This very rare ‘76 Porsche 935 Turbo was re-imagined for its original owner in Germany by Kremer Racing, thus becoming a Group 5 racecar. It has a 3.0-liter turbocharged flat six engine, paired to a four-speed transaxle, and less than 41,000 miles on its odometer. It fetched $173,600 at the hammer.
This unique Ferrari started life as a ‘65 330 GT Series II with Pininfarina coachwork. In 1967 it was transformed by Chinetti Motors and re-bodied as a ‘shooting brake’. Today the car is powered by a 300-horsepower SOHC V-12 and presented in sophisticated bronze metallic. It sold for $313,000, inclusive of buyer’s fee.
Motor scooters were introduced to post-war Italians as affordable, easy-to-use, compact transportation. The first Lambretta became available in 1947. This sharp, two-tone, tasseled-leather ’61 Lambretta TV 175 Series II was meticulously restored and adorned with period accessories. It zipped to $33,600 as the hammer came down.
Did you know that Toyota 2000 GTs could be refitted with roller-coaster wheels? Just kidding of course, but that fantasy option just might be what’s needed to keep owners calm as the car’s value rises and falls from auction to auction. Still a smart investment for those who grabbed them early-on, this pristine Pegasus White, right-hand drive ’67 hammered at $511,000, inclusive of the buyer’s fee.
It’s 1963 and you’ve got $5,700 burning a hole in your pocket. If you’re Bryan A. Frame of Waukesha, WI you know what to do – buy this one-year-only split-window Sting Ray. Optioned with the L75 300-horsepower 327, Powerglide transmission, AM/FM radio and rare factory air, this unmolested Silver Blue Corvette sold for $89,600, inclusive of the buyer’s fee. Nicely done!
The Messerschmitt is considered by many to be the most desirable Microcar. This Rompin’ Red ’64 Messerschmitt KR 200 is the second-to-last produced and even better, it’s a very rare roadster. It underwent a nuts-and-bolts restoration and a KR201 snakeskin upholstery upgrade. Selling for $57,120 inclusive of buyer’s fees was a reminder that Microcars may be small, but they are still hot.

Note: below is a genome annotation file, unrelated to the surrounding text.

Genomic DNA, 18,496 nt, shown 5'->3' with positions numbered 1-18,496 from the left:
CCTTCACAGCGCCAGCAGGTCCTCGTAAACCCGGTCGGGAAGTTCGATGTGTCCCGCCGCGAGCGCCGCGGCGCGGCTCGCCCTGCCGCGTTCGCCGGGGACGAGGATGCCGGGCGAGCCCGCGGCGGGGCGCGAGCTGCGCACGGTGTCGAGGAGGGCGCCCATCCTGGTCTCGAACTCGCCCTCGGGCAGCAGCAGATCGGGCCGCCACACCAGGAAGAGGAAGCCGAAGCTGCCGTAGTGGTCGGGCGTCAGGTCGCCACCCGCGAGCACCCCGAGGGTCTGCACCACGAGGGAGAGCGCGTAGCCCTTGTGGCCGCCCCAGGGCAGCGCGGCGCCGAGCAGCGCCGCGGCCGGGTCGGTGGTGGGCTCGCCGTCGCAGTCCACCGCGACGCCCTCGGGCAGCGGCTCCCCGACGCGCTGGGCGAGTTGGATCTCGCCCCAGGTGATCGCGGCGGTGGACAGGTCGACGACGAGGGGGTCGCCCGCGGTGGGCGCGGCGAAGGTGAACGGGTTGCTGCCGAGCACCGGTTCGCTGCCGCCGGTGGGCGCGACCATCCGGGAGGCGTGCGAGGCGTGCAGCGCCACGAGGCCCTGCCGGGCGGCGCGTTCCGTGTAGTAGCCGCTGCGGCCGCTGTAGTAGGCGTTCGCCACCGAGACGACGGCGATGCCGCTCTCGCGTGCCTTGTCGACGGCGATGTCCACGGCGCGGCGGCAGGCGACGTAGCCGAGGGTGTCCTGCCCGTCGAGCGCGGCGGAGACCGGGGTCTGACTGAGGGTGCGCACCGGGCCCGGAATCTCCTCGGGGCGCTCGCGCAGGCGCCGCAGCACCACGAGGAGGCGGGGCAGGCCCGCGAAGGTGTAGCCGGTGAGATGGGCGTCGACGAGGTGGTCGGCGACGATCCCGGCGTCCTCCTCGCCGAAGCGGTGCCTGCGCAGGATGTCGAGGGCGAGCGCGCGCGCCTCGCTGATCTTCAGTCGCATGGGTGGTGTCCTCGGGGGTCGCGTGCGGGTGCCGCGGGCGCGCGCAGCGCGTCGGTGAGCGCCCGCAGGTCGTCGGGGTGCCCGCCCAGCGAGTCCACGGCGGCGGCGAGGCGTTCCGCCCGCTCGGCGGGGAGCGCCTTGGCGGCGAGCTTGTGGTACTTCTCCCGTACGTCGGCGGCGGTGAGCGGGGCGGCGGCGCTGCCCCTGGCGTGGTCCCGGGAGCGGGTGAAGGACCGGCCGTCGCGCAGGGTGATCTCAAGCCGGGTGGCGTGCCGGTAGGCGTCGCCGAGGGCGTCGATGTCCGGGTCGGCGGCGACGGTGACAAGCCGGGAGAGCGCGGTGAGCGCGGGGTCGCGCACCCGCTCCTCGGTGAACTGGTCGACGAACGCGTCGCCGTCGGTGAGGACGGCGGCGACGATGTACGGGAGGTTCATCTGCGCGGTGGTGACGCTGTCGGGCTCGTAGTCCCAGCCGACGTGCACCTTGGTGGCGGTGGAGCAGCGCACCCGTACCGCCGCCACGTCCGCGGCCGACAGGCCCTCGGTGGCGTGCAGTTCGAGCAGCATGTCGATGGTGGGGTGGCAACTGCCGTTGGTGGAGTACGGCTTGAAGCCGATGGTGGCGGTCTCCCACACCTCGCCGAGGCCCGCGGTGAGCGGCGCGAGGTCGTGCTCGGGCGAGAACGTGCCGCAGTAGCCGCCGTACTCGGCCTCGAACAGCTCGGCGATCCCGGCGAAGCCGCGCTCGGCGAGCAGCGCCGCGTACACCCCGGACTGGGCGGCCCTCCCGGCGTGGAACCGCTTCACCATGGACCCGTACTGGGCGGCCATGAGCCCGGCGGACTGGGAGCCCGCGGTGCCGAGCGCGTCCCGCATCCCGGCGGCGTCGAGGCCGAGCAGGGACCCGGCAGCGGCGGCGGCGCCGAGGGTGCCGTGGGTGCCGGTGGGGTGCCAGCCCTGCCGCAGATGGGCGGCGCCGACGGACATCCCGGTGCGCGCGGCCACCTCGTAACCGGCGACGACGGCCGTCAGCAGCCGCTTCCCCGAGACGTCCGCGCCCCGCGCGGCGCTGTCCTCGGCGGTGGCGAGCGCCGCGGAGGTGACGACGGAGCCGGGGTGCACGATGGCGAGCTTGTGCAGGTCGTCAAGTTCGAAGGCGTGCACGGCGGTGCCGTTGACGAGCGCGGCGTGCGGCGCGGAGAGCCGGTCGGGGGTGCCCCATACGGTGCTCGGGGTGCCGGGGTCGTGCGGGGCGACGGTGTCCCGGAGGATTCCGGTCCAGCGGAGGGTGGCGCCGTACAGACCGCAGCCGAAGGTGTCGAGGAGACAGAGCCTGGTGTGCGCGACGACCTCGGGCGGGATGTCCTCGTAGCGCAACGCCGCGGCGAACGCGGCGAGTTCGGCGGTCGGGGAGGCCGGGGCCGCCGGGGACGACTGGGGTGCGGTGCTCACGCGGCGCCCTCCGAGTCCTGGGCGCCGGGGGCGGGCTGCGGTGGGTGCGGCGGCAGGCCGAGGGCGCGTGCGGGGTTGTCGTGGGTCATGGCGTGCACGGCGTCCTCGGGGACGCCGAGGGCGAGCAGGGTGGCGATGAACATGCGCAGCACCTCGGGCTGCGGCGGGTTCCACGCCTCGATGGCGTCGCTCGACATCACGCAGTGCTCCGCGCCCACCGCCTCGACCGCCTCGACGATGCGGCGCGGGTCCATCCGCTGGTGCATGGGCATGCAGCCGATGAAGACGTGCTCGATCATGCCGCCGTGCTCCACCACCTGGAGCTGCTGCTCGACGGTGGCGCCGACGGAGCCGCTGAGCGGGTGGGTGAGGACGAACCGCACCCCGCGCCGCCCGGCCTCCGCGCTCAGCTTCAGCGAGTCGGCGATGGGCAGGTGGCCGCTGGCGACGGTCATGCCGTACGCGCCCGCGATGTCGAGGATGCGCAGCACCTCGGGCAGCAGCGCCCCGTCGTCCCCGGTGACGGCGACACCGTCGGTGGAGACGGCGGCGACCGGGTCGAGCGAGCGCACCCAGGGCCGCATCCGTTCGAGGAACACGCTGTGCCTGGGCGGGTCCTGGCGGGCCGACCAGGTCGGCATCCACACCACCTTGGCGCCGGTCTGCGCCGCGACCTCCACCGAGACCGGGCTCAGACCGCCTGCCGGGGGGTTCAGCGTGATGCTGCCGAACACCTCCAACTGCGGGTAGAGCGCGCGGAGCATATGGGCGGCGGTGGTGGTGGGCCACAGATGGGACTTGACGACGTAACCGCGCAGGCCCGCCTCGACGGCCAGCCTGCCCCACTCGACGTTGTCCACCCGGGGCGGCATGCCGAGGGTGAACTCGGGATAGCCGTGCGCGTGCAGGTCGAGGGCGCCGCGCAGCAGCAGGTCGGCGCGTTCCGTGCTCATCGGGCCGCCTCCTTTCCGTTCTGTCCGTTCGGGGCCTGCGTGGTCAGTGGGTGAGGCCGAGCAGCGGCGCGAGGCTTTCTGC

OK, here’s fuel for the Car World/Art World fire. Neon artist Lili Lakish’s ‘73 Volvo P1800 ES had a fuel injection failure in 1990. Not able to find a mechanic capable of repairing the car (really?) she and her artist friend Juan Carlos hired some car guys to cut a big wedge-shape out of the Volvo. They then constructed a flaming neon art corner wall into the void. The finished work was titled ‘Body Heat – Crashing the Modern’ with hopes of getting the art into the Museum of Modern Art. This car art sold for $18,000 at the Petersen.
Having secured my auction images and notes I decided I’d take a peek around the museum before I headed back home. Just steps away from the auction room was the Armand Hammer Foundation Gallery which is currently featuring the Auto-Didactic: The Juxtapoz School exhibition, which showcases high-concept art by lowbrow artists. In a back corner of the gallery stood a human-size statue of Rat Fink. I paused in front and thanked him for finally pulling me in to the Petersen and helping to lift the weight of my Car Guy guilt. Like everything’s Kool now, man!
Words & Photos by Jim Palam, http://www.jimpalam.com/
For the complete ROM Sotherby’s auction inventory and results, please visit